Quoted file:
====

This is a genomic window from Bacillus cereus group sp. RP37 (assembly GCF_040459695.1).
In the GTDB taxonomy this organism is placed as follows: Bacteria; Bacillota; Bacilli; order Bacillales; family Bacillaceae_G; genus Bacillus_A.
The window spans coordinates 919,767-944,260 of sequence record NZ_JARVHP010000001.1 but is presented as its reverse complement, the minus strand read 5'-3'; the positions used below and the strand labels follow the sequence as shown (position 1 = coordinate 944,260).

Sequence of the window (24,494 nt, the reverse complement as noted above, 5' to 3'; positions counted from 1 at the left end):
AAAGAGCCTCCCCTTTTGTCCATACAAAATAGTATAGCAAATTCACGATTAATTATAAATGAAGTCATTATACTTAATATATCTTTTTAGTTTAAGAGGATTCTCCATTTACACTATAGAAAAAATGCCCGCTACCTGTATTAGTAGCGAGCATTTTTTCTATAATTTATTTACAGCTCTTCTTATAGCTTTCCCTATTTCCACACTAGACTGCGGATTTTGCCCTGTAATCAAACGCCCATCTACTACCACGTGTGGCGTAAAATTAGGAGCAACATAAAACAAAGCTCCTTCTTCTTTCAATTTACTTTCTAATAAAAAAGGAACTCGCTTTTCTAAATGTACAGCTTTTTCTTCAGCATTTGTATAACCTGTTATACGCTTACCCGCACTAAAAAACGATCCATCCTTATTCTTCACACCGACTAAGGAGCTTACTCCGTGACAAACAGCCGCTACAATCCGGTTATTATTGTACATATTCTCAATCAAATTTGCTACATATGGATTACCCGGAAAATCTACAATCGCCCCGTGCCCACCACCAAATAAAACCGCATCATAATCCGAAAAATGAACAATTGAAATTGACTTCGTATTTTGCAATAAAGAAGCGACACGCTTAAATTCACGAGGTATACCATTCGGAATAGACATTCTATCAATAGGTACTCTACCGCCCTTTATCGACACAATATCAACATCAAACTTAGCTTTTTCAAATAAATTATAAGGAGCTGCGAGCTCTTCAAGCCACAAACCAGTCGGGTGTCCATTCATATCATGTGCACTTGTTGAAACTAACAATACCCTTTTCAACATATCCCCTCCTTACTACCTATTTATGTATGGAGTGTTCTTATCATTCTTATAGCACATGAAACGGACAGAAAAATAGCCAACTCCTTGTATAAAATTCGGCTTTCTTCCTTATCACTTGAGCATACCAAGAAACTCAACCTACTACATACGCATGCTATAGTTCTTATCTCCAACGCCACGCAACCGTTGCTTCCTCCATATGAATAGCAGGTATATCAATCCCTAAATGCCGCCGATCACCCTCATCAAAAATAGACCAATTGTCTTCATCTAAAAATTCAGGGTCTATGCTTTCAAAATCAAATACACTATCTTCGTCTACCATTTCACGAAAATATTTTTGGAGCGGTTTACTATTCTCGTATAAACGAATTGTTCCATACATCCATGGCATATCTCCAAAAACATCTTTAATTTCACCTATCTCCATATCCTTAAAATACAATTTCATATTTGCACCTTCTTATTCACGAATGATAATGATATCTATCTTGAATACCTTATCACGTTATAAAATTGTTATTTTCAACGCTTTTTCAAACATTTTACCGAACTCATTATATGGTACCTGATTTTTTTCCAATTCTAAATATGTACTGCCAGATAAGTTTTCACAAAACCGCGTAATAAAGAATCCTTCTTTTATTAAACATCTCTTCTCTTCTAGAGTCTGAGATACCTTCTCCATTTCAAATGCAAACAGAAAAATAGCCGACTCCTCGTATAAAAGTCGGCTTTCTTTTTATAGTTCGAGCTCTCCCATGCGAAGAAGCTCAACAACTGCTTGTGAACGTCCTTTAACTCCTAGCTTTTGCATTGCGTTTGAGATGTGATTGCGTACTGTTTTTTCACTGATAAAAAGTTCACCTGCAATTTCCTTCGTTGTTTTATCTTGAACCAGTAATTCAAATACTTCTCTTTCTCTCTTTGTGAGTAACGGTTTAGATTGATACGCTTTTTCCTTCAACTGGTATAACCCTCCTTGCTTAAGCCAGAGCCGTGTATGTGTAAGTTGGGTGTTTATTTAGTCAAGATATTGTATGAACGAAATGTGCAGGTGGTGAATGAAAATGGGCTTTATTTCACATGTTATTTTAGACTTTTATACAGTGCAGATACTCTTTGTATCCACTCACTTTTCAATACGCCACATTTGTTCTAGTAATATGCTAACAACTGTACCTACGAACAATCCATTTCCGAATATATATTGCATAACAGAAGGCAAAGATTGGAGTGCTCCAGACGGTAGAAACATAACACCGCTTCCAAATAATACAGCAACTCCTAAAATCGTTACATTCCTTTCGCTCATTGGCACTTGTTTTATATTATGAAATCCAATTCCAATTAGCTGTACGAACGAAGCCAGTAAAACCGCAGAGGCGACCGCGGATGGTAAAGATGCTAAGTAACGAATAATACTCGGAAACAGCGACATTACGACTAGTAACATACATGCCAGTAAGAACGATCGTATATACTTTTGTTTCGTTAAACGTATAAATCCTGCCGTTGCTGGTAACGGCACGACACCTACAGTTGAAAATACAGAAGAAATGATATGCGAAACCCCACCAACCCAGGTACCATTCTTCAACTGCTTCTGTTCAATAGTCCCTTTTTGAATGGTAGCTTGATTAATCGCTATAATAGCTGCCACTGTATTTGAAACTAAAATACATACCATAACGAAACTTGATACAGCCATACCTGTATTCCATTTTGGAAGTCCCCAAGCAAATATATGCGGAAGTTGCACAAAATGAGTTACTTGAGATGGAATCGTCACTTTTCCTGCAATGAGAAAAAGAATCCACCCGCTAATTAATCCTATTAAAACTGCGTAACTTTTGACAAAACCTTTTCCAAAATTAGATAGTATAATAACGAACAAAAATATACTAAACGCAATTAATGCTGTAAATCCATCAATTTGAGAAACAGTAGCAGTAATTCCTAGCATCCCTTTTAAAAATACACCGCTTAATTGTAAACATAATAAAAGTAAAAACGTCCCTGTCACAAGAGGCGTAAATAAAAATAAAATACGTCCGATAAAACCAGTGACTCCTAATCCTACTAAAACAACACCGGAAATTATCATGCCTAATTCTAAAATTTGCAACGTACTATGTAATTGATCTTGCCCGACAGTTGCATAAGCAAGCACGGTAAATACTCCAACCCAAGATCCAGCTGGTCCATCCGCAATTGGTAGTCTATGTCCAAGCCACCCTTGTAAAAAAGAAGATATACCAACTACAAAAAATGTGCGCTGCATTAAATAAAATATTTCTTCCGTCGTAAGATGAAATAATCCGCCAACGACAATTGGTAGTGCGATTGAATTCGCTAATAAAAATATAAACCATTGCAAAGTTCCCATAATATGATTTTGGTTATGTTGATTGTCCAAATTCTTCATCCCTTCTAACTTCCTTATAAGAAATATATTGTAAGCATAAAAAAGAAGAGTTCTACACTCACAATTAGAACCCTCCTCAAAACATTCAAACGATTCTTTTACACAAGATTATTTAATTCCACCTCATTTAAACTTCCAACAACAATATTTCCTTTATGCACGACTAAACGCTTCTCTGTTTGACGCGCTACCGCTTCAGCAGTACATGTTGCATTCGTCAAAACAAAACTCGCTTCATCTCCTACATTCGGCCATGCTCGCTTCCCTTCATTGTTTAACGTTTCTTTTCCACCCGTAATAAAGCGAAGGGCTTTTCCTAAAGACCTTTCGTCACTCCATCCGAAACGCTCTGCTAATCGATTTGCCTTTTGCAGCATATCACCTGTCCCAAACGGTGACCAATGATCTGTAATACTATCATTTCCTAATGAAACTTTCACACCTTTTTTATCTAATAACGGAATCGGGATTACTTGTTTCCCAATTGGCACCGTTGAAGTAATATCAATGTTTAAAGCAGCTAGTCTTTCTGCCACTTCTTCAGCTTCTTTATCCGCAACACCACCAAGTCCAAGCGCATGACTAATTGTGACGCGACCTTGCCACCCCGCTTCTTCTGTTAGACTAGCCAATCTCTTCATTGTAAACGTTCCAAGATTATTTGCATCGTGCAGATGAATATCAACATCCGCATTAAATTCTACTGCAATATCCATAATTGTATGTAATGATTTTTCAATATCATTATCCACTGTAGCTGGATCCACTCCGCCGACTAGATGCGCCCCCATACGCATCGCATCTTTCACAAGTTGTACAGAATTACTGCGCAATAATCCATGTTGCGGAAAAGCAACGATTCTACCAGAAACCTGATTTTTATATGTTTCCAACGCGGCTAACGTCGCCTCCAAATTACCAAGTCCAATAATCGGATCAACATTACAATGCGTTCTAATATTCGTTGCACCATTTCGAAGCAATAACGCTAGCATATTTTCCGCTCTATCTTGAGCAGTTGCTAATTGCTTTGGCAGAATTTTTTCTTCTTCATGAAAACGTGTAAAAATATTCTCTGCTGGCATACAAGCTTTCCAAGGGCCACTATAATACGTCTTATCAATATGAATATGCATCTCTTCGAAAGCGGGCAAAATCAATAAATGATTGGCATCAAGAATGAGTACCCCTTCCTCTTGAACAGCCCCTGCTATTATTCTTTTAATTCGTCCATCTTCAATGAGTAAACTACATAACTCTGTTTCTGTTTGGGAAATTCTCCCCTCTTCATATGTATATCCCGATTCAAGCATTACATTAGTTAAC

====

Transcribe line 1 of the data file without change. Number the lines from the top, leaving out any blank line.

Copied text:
This is a genomic window from Bacillus cereus group sp. RP37 (assembly GCF_040459695.1).